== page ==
David Iben put it well when he said, ‘Volatility is not a risk we care about. What we care about is avoiding the permanent loss of capital.’ It’s only natural to consider a company’s balance sheet when you examine how risky it is, since debt is often involved when a business collapses. As with many other companies Seres Therapeutics, Inc. (NASDAQ:MCRB) makes use of debt. But should shareholders be worried about its use of debt?
When Is Debt Dangerous?
Debt is a tool to help businesses grow, but if a business is incapable of paying off its lenders, then it exists at their mercy. If things get really bad, the lenders can take control of the business. However, a more frequent (but still costly) occurrence is where a company must issue shares at bargain-basement prices, permanently diluting shareholders, just to shore up its balance sheet. Of course, plenty of companies use debt to fund growth, without any negative consequences. The first thing to do when considering how much debt a business uses is to look at its cash and debt together.
What Is Seres Therapeutics’s Net Debt?
The chart below, which you can click on for greater detail, shows that Seres Therapeutics had US$25.3m in debt in June 2021; about the same as the year before. However, its balance sheet shows it holds US$214.6m in cash, so it actually has US$189.2m net cash.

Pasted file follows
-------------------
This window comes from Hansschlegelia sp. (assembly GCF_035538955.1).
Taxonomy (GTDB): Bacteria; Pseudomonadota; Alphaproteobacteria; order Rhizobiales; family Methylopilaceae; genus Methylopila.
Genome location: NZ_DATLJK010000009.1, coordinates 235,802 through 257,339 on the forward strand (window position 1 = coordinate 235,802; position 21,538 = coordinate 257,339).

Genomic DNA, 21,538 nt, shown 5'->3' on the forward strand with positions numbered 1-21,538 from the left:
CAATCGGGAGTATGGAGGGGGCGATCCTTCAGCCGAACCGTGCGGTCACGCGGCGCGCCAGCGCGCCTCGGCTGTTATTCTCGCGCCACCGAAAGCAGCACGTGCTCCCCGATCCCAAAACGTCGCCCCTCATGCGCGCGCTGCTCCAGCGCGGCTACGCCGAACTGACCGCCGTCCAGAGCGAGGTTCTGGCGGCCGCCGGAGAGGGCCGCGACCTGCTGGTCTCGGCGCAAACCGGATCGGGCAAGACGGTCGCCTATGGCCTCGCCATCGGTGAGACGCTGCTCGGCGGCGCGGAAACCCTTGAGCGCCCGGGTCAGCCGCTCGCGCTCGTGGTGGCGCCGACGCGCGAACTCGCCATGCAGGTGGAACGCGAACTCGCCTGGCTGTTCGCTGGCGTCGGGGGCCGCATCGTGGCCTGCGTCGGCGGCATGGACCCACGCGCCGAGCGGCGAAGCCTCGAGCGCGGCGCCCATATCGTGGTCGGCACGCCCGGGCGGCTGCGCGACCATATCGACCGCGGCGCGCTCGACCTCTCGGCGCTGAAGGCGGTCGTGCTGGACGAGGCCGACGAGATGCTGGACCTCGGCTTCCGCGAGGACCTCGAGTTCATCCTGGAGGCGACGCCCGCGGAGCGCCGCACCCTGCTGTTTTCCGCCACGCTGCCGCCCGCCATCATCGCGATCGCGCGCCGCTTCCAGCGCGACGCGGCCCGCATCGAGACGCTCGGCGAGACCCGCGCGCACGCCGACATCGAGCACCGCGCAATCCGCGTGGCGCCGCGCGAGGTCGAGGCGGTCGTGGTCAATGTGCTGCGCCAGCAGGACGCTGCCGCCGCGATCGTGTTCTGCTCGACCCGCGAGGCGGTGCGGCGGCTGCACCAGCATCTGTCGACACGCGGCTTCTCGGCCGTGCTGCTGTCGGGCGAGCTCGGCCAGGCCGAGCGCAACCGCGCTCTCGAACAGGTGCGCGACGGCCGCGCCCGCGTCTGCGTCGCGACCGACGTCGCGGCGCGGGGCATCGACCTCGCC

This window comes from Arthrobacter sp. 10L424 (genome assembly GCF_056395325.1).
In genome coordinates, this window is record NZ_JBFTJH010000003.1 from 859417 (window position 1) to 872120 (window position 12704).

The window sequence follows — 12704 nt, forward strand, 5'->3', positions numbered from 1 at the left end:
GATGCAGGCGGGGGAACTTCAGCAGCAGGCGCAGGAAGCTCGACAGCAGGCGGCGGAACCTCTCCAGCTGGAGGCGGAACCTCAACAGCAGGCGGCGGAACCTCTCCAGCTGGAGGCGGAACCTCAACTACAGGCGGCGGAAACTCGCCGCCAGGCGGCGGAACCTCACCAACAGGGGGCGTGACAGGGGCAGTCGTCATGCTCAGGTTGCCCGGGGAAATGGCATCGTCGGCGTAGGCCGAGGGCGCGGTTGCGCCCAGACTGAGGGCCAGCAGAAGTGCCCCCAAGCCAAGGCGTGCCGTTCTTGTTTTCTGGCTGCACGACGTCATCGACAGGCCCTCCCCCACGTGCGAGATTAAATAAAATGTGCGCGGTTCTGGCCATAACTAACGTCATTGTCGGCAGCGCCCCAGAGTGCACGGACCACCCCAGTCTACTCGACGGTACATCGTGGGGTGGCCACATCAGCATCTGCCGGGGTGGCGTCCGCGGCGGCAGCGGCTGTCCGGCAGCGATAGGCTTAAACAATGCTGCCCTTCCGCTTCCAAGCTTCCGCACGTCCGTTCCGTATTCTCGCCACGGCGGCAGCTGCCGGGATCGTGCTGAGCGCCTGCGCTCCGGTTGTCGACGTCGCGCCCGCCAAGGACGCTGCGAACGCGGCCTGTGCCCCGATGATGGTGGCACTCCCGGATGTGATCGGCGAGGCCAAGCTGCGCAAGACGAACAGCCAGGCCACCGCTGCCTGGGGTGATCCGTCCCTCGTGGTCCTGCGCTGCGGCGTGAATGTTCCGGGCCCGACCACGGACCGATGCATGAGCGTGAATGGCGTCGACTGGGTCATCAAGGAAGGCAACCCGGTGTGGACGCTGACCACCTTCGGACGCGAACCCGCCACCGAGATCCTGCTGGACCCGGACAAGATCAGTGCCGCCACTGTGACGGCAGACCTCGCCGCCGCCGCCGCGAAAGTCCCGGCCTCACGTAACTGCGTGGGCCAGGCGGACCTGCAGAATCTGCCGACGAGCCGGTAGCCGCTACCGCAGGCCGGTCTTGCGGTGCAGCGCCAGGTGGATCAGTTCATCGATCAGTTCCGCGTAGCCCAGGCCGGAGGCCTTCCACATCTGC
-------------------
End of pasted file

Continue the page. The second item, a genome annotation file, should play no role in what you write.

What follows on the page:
A Look At Seres Therapeutics’ Liabilities
Zooming in on the latest balance sheet data, we can see that Seres Therapeutics had liabilities of US$56.2m due within 12 months and liabilities of US$112.4m due beyond that. Offsetting this, it had US$214.6m in cash and US$1.25m in receivables that were due within 12 months. So it actually has US$47.2m more liquid assets than total liabilities.
This surplus suggests that Seres Therapeutics has a conservative balance sheet, and could probably eliminate its debt without much difficulty. Succinctly put, Seres Therapeutics boasts net cash, so it’s fair to say it does not have a heavy debt load! The balance sheet is clearly the area to focus on when you are analysing debt. But ultimately the future profitability of the business will decide if Seres Therapeutics can strengthen its balance sheet over time.
Over 12 months, Seres Therapeutics reported revenue of US$30m, which is a gain of 3.7%, although it did not report any earnings before interest and tax. We usually like to see faster growth from unprofitable companies, but each to their own.
So How Risky Is Seres Therapeutics?
By their very nature companies that are losing money are more risky than those with a long history of profitability. And the fact is that over the last twelve months Seres Therapeutics lost money at the earnings before interest and tax (EBIT) line. And over the same period it saw negative free cash outflow of US$117m and booked a US$132m accounting loss. But at least it has US$189.2m on the balance sheet to spend on growth, near-term. Even though its balance sheet seems sufficiently liquid, debt always makes us a little nervous if a company doesn’t produce free cash flow regularly.